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Johns Hopkins Medicine
Office of Communications and Public Affairs
Media Contact: Trent Stockton
410-955-8665 ; firstname.lastname@example.org
May 12, 2004
GRAPHIC IMAGES OF VIOLENCE ALTER CHILDREN'S ATTITUDES TOWARD AGGRESSION
A Johns Hopkins team that included a trauma surgeon renowned for his treatment of gunshot victims has found that exposing at-risk children and teenagers to grisly videos and photos of these patients' wounds can significantly change the youths' beliefs about the value and consequences of aggression.
The study, by researchers with the Johns Hopkins Injury Prevention and Community Outreach Collaborative (HIPCOC), was presented recently at the annual meeting of the Society of Black Academic Surgeons in Washington. HIPCOC is chaired by Edward E. Cornwell III, M.D., trauma chief at The Johns Hopkins Hospital.
Cornwell and colleagues followed 97 boys and girls ages 7 to 17 who participated in activities at two Police Athletic League centers located near the hospital's East Baltimore campus. They assessed the youths' attitudes regarding interpersonal conflict, including their likelihood to act violently, through a survey. Next they conducted sessions with the children, showing explicit photos of actual trauma patients treated for gunshot wounds.
The HIPCOC team compared the photos to rap videos that glamorize violence. For example, one music video shown portrayed a singer getting shot, and in the next scene he continued life as usual, wearing a small Band-Aid on his face. By contrast, the images Cornwell and colleagues offered to the participants included those of a man whose abdomen was torn open by a bullet wound, and a pregnant woman who was shot in the abdomen, killing her 8-month-old fetus.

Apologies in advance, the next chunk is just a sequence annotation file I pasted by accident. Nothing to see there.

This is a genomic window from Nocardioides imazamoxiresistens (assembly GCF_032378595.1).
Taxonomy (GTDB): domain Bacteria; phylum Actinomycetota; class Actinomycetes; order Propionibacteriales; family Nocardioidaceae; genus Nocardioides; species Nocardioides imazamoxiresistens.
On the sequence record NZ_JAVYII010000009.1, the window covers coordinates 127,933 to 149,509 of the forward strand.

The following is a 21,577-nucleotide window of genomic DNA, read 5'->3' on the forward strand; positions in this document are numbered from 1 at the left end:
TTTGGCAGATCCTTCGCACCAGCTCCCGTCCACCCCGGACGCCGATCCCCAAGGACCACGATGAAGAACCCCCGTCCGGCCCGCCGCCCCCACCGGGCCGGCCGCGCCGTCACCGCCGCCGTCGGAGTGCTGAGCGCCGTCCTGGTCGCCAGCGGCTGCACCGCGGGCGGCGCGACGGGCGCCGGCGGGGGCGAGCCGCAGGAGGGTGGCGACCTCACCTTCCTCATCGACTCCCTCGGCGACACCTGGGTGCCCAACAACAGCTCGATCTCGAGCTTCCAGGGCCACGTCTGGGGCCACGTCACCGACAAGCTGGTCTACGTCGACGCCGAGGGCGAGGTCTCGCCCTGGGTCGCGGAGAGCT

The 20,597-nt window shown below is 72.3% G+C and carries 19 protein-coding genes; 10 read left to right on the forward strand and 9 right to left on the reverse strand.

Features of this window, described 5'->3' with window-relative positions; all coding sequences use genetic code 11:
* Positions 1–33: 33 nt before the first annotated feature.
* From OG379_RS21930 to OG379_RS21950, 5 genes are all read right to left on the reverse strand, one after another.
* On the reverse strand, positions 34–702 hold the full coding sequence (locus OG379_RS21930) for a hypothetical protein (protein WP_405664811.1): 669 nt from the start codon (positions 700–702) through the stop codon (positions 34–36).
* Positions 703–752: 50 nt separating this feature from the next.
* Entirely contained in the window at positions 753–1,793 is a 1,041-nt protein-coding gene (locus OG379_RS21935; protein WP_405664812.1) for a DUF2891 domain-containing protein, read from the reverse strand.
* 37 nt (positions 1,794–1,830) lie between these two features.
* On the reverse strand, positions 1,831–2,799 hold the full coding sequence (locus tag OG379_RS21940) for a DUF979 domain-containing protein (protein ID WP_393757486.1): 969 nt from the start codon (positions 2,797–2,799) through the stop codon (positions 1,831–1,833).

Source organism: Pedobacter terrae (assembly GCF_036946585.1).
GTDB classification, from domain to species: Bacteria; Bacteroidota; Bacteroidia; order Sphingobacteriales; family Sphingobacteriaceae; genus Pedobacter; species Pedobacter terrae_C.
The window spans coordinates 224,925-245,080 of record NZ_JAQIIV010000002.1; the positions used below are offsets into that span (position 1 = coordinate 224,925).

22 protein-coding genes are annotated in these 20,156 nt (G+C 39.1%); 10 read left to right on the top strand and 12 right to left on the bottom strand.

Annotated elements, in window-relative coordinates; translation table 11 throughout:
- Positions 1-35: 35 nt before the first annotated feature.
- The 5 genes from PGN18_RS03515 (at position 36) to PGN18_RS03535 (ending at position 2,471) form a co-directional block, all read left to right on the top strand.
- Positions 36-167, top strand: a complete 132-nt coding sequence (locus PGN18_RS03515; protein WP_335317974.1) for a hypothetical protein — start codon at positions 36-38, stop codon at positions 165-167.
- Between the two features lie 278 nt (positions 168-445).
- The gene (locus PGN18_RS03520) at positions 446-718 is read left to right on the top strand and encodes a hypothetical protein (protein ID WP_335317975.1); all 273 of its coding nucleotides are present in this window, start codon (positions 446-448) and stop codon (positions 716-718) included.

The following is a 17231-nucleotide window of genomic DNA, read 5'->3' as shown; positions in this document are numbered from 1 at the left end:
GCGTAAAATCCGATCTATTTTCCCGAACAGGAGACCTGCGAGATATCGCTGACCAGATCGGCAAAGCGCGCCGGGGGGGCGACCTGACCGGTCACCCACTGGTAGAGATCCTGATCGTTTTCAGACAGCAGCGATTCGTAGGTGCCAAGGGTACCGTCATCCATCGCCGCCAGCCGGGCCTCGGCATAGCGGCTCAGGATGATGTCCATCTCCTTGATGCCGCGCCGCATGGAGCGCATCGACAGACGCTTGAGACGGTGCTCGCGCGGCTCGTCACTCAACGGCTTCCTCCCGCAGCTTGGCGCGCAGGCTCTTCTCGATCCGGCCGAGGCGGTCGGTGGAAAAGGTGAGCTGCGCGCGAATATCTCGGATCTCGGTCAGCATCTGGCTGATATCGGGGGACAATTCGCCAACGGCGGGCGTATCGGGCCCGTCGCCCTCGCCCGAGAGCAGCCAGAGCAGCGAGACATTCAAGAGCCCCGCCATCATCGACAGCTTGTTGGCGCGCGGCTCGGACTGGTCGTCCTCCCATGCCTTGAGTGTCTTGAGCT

A follow-up survey completed by 48 youths showed a significant reduction in quantified beliefs supporting aggression. There also was some evidence that the youths would be less likely to resort to violence to settle conflicts.
"Our study suggests that the kind of romanticized version of violence shown on television can be countered by more frank and open discussions and displays of what violence really does to the body," says David C. Chang, Ph.D., M.P.H., M.B.A., a coauthor of the study and a graduate fellow in the Department of Health Policy and Management in the Johns Hopkins Bloomberg School of Public Health, and in the Division of Adult Trauma at The Johns Hopkins Hospital.
"If you give at-risk youth a true picture of violence, it does change their attitudes, beliefs and intentions regarding aggressive behavior," Chang stated in a second presentation of this data to the American Trauma Society.
Adds Erica R.H. Sutton, M.D., a coauthor of the study, postdoctoral fellow at Hopkins and surgery resident at the University of Maryland, "It is important to include girls in violence prevention activities. Although girls themselves may not act violently, as potential mothers they help shape the attitudes of their future sons."
The group has continued to follow the study participants informally, through activities at the Police Athletic League and organized camping trips.
HIPCOC, a group of Baltimore-area clinicians, hospital and community affairs professionals, public health professionals and community members whose work addresses youth violence in the city, was formed in 2000 to address violence prevention and evaluate existing antiviolence programs. The group has received grant support from the American Trauma Society.
Coauthors of the study were Cornwell, and Mike Yonas, M.P.H., of Hopkins; Fred Allen of the Baltimore City Police Athletic League; and Bernard Antkowiak of the National Emergency Medicine Association.
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Society of Black Academic Surgeons